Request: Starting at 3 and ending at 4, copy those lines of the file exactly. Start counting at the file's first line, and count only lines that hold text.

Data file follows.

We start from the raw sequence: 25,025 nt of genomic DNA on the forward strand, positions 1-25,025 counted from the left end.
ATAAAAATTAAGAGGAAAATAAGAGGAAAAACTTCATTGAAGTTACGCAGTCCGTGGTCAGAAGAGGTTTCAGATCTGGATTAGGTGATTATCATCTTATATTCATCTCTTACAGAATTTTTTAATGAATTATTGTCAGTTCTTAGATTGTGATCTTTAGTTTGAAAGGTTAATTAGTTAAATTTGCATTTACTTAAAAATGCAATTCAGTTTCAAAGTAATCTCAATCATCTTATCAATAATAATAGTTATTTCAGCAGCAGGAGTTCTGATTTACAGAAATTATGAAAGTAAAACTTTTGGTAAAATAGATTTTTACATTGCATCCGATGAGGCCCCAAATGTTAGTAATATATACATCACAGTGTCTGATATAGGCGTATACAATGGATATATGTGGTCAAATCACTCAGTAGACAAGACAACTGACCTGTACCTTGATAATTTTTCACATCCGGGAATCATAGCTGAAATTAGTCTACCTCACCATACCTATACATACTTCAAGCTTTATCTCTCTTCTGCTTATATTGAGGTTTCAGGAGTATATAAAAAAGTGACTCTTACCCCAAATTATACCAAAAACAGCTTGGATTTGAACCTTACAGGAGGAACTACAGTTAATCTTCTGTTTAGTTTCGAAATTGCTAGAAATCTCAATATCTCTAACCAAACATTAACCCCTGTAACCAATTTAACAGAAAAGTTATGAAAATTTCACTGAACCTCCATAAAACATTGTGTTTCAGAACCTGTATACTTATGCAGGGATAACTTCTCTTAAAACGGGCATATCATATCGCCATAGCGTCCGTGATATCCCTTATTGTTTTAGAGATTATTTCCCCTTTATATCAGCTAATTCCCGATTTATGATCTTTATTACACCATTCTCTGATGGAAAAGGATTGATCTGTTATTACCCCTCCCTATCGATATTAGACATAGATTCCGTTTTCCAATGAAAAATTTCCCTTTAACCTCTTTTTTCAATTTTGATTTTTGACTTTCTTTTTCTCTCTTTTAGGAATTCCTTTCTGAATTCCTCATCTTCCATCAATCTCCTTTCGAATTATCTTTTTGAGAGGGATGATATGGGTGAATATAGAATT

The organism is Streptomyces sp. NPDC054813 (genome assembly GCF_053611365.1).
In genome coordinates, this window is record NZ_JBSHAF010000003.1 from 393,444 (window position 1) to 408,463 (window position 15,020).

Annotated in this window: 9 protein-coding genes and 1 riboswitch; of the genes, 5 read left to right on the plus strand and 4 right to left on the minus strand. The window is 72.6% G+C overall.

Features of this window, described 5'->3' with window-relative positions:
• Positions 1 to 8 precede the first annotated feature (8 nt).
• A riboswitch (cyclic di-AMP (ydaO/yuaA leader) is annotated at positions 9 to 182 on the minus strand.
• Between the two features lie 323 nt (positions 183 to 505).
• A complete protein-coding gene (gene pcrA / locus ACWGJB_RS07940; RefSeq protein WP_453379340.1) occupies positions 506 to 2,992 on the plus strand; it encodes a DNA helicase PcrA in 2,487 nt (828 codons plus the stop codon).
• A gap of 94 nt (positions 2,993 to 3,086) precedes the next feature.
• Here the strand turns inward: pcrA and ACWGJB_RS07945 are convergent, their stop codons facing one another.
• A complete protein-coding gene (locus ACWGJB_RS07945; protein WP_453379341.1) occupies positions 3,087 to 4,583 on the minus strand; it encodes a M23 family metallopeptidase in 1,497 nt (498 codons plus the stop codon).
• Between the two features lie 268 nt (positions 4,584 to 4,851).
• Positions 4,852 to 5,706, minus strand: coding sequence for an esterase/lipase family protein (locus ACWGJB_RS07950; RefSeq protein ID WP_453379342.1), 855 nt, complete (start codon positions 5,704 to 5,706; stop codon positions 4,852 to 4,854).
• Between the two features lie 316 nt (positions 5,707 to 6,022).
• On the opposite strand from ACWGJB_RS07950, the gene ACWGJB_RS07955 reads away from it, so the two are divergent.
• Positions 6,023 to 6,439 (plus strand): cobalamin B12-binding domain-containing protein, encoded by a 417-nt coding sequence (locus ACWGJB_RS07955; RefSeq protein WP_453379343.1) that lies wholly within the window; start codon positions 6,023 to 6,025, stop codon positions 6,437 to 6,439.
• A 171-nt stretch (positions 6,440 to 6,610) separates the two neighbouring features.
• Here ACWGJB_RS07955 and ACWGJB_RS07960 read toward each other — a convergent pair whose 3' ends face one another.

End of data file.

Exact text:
The organism is Streptomyces sp. NPDC054813 (genome assembly GCF_053611365.1).
In genome coordinates, this window is record NZ_JBSHAF010000003.1 from 393,444 (window position 1) to 408,463 (window position 15,020).